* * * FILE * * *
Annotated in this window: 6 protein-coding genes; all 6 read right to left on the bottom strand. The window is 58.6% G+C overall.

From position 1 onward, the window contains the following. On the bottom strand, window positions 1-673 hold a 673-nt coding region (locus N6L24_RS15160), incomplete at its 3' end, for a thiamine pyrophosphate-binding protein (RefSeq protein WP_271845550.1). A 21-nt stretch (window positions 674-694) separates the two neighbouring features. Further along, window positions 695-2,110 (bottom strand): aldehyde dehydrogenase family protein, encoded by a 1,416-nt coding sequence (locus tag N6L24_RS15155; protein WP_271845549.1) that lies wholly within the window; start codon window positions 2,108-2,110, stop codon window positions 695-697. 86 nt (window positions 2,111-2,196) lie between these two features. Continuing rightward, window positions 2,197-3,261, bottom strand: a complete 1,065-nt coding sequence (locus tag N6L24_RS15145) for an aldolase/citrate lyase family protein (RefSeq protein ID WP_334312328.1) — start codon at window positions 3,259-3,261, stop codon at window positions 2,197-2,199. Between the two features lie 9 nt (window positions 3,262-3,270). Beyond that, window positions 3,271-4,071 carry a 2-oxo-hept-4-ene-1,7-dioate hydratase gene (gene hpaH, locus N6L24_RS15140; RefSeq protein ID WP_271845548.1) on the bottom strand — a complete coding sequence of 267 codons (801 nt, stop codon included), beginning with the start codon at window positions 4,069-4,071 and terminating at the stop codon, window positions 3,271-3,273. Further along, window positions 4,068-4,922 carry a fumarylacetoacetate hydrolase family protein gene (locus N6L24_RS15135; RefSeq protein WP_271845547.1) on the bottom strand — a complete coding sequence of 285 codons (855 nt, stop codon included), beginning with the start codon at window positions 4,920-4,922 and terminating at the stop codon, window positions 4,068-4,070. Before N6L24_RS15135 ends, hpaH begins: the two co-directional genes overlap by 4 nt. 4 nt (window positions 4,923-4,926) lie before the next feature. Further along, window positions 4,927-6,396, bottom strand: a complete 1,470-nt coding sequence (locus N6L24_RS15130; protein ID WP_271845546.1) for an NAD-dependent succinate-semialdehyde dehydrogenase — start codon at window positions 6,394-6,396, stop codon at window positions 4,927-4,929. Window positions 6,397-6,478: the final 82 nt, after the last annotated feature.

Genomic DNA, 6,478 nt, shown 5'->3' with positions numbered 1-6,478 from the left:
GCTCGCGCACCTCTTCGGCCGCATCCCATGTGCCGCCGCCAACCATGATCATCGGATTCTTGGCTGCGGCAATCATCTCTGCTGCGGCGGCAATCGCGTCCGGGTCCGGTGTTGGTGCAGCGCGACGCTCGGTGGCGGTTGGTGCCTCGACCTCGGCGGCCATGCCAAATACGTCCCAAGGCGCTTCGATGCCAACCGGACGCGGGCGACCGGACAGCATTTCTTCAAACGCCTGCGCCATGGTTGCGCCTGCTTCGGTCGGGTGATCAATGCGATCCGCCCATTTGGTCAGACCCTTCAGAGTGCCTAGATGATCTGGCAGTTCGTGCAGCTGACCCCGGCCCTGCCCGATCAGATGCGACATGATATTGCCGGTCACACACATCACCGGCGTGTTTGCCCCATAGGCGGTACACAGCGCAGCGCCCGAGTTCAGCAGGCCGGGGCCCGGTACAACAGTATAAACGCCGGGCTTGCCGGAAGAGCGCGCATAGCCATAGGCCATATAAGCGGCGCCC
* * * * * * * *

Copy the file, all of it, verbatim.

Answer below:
Annotated in this window: 6 protein-coding genes; all 6 read right to left on the bottom strand. The window is 58.6% G+C overall.

From position 1 onward, the window contains the following. On the bottom strand, window positions 1-673 hold a 673-nt coding region (locus N6L24_RS15160), incomplete at its 3' end, for a thiamine pyrophosphate-binding protein (RefSeq protein WP_271845550.1). A 21-nt stretch (window positions 674-694) separates the two neighbouring features. Further along, window positions 695-2,110 (bottom strand): aldehyde dehydrogenase family protein, encoded by a 1,416-nt coding sequence (locus tag N6L24_RS15155; protein WP_271845549.1) that lies wholly within the window; start codon window positions 2,108-2,110, stop codon window positions 695-697. 86 nt (window positions 2,111-2,196) lie between these two features. Continuing rightward, window positions 2,197-3,261, bottom strand: a complete 1,065-nt coding sequence (locus tag N6L24_RS15145) for an aldolase/citrate lyase family protein (RefSeq protein ID WP_334312328.1) — start codon at window positions 3,259-3,261, stop codon at window positions 2,197-2,199. Between the two features lie 9 nt (window positions 3,262-3,270). Beyond that, window positions 3,271-4,071 carry a 2-oxo-hept-4-ene-1,7-dioate hydratase gene (gene hpaH, locus N6L24_RS15140; RefSeq protein ID WP_271845548.1) on the bottom strand — a complete coding sequence of 267 codons (801 nt, stop codon included), beginning with the start codon at window positions 4,069-4,071 and terminating at the stop codon, window positions 3,271-3,273. Further along, window positions 4,068-4,922 carry a fumarylacetoacetate hydrolase family protein gene (locus N6L24_RS15135; RefSeq protein WP_271845547.1) on the bottom strand — a complete coding sequence of 285 codons (855 nt, stop codon included), beginning with the start codon at window positions 4,920-4,922 and terminating at the stop codon, window positions 4,068-4,070. Before N6L24_RS15135 ends, hpaH begins: the two co-directional genes overlap by 4 nt. 4 nt (window positions 4,923-4,926) lie before the next feature. Further along, window positions 4,927-6,396, bottom strand: a complete 1,470-nt coding sequence (locus N6L24_RS15130; protein ID WP_271845546.1) for an NAD-dependent succinate-semialdehyde dehydrogenase — start codon at window positions 6,394-6,396, stop codon at window positions 4,927-4,929. Window positions 6,397-6,478: the final 82 nt, after the last annotated feature.

Genomic DNA, 6,478 nt, shown 5'->3' with positions numbered 1-6,478 from the left:
GCTCGCGCACCTCTTCGGCCGCATCCCATGTGCCGCCGCCAACCATGATCATCGGATTCTTGGCTGCGGCAATCATCTCTGCTGCGGCGGCAATCGCGTCCGGGTCCGGTGTTGGTGCAGCGCGACGCTCGGTGGCGGTTGGTGCCTCGACCTCGGCGGCCATGCCAAATACGTCCCAAGGCGCTTCGATGCCAACCGGACGCGGGCGACCGGACAGCATTTCTTCAAACGCCTGCGCCATGGTTGCGCCTGCTTCGGTCGGGTGATCAATGCGATCCGCCCATTTGGTCAGACCCTTCAGAGTGCCTAGATGATCTGGCAGTTCGTGCAGCTGACCCCGGCCCTGCCCGATCAGATGCGACATGATATTGCCGGTCACACACATCACCGGCGTGTTTGCCCCATAGGCGGTACACAGCGCAGCGCCCGAGTTCAGCAGGCCGGGGCCCGGTACAACAGTATAAACGCCGGGCTTGCCGGAAGAGCGCGCATAGCCATAGGCCATATAAGCGGCGCCC